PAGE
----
You may have heard that space is big right now. I mean, it was always big - infinite, even - but it’s big right now. Gravity, Interstellar, and the Martian are all bringing hard(ish) sci-fi back to the box office. Kerbal Space Program is allowing us all to live the dream of repeatedly murdering innocent cosmonauts in stellar death traps… I mean running a successful space program. And Adrift is promising to give us VR nightmares of being lost in space.
Amid all this, KeokeN, an upstart indie studio based in the Netherlands, is building Deliver Us The Moon, a game they promise to be an atmospheric, isolating experience in lunar exploration. They recently let us take a look at a playable prototype of the game, and while it’s clearly still very early in development I’m interested in the title’s potential.
The game opens in 2069, on an Asian landscape that’s desolate aside from a spacecraft launch pad. An opening voiceover hints at an apocalyptic drain of the planet’s resources, and places all hope for humanity’s survival on a single astronaut. That’s you, no pressure or anything. So off you go, with only the vague directive to “deliver us the moon.”
The very brief demo was primarily built around exploration, with some light puzzle-solving elements. You control your astronaut from a third-person perspective and can interact with designated objects in the environment. The animations in this early state are a little goofy, but the environments and effects look pretty great. It’s built in Unreal Engine 4, so lighting and such is top-notch, and the grandeur of space travel is breathtaking as it should be.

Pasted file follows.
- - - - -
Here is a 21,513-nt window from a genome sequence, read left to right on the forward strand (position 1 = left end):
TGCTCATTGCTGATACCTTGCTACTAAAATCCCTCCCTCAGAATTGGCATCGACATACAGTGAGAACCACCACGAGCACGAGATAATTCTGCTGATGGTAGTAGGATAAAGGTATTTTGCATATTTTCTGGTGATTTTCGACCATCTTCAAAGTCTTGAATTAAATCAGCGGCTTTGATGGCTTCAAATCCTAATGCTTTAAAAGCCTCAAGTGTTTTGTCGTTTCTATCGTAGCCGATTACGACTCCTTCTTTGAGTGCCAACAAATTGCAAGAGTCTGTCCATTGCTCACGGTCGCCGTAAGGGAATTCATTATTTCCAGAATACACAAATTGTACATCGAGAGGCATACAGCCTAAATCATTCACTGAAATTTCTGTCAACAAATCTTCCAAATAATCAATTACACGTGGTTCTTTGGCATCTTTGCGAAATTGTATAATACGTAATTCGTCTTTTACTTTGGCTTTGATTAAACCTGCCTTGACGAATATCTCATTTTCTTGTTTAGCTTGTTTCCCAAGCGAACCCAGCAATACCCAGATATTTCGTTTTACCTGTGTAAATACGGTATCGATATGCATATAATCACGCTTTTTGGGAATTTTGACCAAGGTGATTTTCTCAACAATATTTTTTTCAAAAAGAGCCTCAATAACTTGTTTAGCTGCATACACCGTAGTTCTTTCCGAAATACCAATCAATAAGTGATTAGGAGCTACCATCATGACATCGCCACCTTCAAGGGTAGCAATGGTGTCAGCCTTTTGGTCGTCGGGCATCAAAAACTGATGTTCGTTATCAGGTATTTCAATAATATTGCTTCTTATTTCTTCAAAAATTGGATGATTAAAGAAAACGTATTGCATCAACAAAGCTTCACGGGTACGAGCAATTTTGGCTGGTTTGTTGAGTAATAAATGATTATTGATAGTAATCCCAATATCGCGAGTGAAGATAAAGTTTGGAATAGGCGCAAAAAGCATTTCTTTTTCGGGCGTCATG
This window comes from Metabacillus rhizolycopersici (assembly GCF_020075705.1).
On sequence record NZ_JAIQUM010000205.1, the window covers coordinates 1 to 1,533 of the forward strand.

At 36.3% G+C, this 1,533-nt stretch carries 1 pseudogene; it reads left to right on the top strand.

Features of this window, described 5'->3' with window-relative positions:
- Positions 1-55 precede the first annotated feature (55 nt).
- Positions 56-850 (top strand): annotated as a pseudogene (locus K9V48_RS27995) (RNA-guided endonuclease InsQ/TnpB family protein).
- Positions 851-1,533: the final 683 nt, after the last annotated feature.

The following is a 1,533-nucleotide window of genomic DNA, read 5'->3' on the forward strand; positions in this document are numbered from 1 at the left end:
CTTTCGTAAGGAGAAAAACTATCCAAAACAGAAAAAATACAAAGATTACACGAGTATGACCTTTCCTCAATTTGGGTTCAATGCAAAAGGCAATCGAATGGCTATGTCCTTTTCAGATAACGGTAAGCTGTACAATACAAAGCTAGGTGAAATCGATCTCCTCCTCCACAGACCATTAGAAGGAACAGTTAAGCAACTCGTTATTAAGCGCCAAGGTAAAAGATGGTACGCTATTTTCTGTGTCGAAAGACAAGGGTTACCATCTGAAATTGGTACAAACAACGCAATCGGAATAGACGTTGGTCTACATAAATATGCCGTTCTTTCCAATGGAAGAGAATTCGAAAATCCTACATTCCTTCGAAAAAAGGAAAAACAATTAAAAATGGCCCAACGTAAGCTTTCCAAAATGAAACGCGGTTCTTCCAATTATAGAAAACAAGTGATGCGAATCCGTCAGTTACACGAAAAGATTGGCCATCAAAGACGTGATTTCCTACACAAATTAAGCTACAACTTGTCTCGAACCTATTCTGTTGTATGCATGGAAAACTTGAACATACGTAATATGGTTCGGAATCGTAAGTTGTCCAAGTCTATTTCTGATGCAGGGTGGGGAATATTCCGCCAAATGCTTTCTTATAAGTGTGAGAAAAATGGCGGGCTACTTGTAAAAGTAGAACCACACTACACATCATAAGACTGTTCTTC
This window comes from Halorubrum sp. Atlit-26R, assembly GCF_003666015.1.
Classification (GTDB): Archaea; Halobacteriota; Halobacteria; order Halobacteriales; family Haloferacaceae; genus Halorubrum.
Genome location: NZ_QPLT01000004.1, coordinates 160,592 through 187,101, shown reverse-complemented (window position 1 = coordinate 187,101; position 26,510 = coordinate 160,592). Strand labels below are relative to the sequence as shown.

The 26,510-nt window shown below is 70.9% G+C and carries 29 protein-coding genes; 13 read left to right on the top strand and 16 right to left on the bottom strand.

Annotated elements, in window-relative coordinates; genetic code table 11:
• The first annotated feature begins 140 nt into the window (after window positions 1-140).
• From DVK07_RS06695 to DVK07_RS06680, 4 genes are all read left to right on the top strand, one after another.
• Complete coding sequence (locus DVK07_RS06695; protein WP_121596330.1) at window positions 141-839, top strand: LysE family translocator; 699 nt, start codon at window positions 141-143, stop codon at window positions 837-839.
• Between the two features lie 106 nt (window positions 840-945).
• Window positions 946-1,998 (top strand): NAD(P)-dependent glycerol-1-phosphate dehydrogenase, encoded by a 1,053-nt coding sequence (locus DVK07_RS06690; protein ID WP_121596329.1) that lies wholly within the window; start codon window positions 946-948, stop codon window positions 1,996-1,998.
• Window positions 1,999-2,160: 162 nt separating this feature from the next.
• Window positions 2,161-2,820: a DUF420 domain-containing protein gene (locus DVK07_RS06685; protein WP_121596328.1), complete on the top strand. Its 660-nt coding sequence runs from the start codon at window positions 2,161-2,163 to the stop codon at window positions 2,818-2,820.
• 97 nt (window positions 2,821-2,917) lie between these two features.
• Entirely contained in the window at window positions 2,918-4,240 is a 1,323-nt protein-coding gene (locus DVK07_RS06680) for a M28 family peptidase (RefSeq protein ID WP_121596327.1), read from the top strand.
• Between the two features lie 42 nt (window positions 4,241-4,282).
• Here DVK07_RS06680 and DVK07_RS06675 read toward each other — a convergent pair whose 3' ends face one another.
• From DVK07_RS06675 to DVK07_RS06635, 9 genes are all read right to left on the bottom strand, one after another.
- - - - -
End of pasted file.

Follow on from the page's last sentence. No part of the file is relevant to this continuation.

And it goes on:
Your first task is to get your shuttle to space, which you do with a launch sequence that’s maybe two or three pages of instructions shy of a flight simulator takeoff plan. The takeoff process feels a bit too insubstantial (especially now that we’re living in a post-Kerbal world), but it contributes to a sense of atmosphere that continues even as you escape Earth.
From there, your ship docks with a Lunar base and you’re to explore it. At this stage, the game is, again, mostly about exploration, but hints of the eventual mechanics appear here and there. You’ll hit a few areas without life support, which require you to keep track of and refill your suit’s oxygen reserves. Deeper into the base, you find a gun of sorts that allows you to remotely interact with doors.
Eventually, a small puzzle leads you to a spherical object that looks maybe a little too much like one of Portal’s personality spheres. Upon activation, it turns into a silent little rocket-powered robot buddy that follows you around like an obedient puppy. A puppy that can activate certain terminals, obviously.
The demo ends with you opening up a grand set of doors onto the surface of the moon, stars twinkling in the background as great blue gouts of light shoot from the lunar surface. And there, it ends. The mysteries are naturally preserved - there’s no real indication as to the specifics of your mission, what truly happened on earth, or how “delivering the moon” is going to help. I’m interested in the answers to those questions, but the brief look I got was insubstantial enough that I’m still not sure there will be enough to the final product to make the answers worth seeking.
I am interested in the premise, but the developers will have a tough hill to climb when they hit Kickstarter on February 1st. Without a proven track record - Deliver Us The Moon will be their first game - it will be tough for them to convince potential backers that they can deliver on their promises. Nevertheless, I like the concepts and potential on display here, and I hope that they’re able to create a title that stands out in the increasingly crowded indie space.